If we could be blameless In ourselves, then we wouldn’t need God. The law existed for hundreds of years before Christ was born, offering a chance for anyone who could to be completely blameless and saved through their own power. No one, not one person, could achieve it, in fact, the law was edited and worked over so much that in its current form, it is almost unrecognizable when compared to the original—all in an attempt to allow people to become blameless on their own. Paul points this out in Phillippians 3:6, describing himself, “concerning the righteousness which is the law, blameless.”
Confession time today. There are days when I wake up, looking forward to spending time with God. I’ve had a whole year before where most days were like that and I couldn’t wait to get out of bed in the morning to go study my Bible.
But my confession is that for the majority of my life, most days aren’t that way. I LOVE being in God’s presence. That’s probably my favorite thing ever. I love studying the Bible and the revelations that come with spending time in the Word. And yet, as much as I love it, I fight just as hard not to do it.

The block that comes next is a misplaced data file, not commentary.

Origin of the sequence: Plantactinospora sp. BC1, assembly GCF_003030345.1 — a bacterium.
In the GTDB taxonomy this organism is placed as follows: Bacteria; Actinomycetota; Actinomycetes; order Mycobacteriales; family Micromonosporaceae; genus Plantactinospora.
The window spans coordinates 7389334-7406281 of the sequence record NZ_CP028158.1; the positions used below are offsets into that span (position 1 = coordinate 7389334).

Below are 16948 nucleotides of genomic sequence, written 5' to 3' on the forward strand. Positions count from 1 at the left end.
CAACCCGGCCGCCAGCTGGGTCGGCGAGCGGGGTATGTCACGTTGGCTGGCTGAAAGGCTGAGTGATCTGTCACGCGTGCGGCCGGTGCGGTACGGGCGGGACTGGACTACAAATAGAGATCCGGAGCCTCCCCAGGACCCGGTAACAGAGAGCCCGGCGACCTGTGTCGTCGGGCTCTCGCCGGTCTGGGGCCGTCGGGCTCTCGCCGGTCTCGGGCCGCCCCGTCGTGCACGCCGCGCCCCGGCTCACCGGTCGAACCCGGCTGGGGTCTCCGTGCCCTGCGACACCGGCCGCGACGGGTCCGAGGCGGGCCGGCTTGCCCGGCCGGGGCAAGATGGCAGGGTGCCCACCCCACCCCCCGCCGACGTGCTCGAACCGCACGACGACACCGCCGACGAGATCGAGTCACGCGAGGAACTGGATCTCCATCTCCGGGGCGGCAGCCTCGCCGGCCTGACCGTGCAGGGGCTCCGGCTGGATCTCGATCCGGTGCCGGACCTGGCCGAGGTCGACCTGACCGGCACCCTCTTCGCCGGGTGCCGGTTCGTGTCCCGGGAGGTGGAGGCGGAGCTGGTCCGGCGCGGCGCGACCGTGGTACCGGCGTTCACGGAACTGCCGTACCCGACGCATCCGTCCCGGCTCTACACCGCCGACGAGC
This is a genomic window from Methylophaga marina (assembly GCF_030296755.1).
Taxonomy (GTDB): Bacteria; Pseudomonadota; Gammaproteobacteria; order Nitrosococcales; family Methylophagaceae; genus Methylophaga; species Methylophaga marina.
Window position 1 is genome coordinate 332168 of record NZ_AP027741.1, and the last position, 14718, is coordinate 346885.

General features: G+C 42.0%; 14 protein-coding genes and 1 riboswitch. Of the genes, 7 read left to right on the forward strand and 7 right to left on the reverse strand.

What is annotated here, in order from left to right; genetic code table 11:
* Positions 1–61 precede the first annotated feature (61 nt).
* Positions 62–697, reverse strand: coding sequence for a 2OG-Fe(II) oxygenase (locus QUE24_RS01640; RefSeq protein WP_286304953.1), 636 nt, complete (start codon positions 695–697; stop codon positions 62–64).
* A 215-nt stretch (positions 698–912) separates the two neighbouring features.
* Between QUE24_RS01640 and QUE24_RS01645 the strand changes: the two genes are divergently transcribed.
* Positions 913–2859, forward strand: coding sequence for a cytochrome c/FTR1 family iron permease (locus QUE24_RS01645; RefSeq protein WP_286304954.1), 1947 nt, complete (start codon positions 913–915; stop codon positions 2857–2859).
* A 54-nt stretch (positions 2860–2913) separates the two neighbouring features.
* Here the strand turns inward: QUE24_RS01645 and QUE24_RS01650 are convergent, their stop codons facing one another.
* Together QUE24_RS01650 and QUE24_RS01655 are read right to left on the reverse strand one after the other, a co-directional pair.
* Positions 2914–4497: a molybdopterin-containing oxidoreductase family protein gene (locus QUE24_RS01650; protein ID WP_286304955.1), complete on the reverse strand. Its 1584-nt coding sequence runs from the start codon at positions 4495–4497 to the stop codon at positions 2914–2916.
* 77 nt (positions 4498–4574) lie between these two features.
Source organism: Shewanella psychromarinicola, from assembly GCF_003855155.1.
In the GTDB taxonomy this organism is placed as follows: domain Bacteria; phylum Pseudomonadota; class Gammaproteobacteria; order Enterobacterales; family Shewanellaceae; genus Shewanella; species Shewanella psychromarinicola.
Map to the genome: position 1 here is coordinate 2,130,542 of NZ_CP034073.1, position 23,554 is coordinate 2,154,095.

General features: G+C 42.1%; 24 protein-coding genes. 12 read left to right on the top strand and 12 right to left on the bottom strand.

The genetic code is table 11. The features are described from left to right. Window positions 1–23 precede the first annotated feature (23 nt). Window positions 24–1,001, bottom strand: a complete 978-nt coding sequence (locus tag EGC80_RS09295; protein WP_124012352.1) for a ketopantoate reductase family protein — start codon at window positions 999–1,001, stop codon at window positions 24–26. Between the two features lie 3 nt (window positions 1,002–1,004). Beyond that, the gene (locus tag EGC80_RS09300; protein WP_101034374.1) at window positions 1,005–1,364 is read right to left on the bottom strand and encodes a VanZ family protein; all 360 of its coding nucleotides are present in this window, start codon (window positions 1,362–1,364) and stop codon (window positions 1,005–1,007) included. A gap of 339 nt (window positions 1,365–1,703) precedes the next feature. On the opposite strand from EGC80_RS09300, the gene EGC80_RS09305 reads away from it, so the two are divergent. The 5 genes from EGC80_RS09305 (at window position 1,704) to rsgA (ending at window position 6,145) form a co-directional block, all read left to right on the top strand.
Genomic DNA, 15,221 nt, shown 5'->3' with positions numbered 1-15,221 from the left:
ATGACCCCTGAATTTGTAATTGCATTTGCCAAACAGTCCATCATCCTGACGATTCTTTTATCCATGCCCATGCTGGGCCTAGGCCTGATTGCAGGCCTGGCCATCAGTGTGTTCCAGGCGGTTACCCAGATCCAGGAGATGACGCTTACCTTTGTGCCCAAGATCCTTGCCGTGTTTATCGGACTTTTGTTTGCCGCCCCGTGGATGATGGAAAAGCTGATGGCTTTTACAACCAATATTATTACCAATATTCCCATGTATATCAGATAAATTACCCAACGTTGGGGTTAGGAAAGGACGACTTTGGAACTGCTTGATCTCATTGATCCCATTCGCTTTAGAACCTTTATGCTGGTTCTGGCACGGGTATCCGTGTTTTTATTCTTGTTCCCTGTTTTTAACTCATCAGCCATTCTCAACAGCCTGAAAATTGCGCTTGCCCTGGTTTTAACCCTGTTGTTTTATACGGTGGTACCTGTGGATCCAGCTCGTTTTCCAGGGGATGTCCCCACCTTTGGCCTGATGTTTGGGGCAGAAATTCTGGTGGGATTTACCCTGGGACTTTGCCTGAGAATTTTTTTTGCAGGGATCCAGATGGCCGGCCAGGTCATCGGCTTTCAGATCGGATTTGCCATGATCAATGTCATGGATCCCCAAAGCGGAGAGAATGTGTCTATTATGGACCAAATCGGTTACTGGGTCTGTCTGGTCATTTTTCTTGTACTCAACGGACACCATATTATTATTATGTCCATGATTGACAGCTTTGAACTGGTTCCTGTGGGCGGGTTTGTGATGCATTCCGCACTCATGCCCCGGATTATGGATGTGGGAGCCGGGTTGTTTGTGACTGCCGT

I used to feel guilty when I didn’t feel like studying the Bible when I thought I should be; in fact, I used to feel guilty about most things. I remember reading a quote one time, that went something like this:
For a people who are supposed to be forgiven, Christians are among the most guilty people I know.
I’ve searched for the quote for years since, and haven’t been able to find it again, but it stuck in my memory because it was so true. And yet, living a life dominated by guilt didn’t feel right either. So I did a study on the words guilt and guilty in the Bible.
Did you know that any time the words guilt or guilty are used in the Bible, they are always in reference to an external behavior, and never in reference to an emotion or feeling. We were not made to feel guilty, just as we were not made to be fearful. God did not give us a spirit of fear or guilt, but of peace and love and of a sound mind.
It’s interesting, after I realized that guilty feelings aren’t from God (and thus where they’re actually from), it freed me to change. And as I started releasing my guilty feelings, I began to value the times of conviction, so gentle and so different from guilt which torments us.
Conviction brings change which brings freedom. Guilt, on the other hand, causes us to dig in our heels and stay exactly where we are. It’s like getting into an argument with someone without offering them an out that will allow them to save face—if there’s no way to leave without humiliation, most people will fight to the bitter end.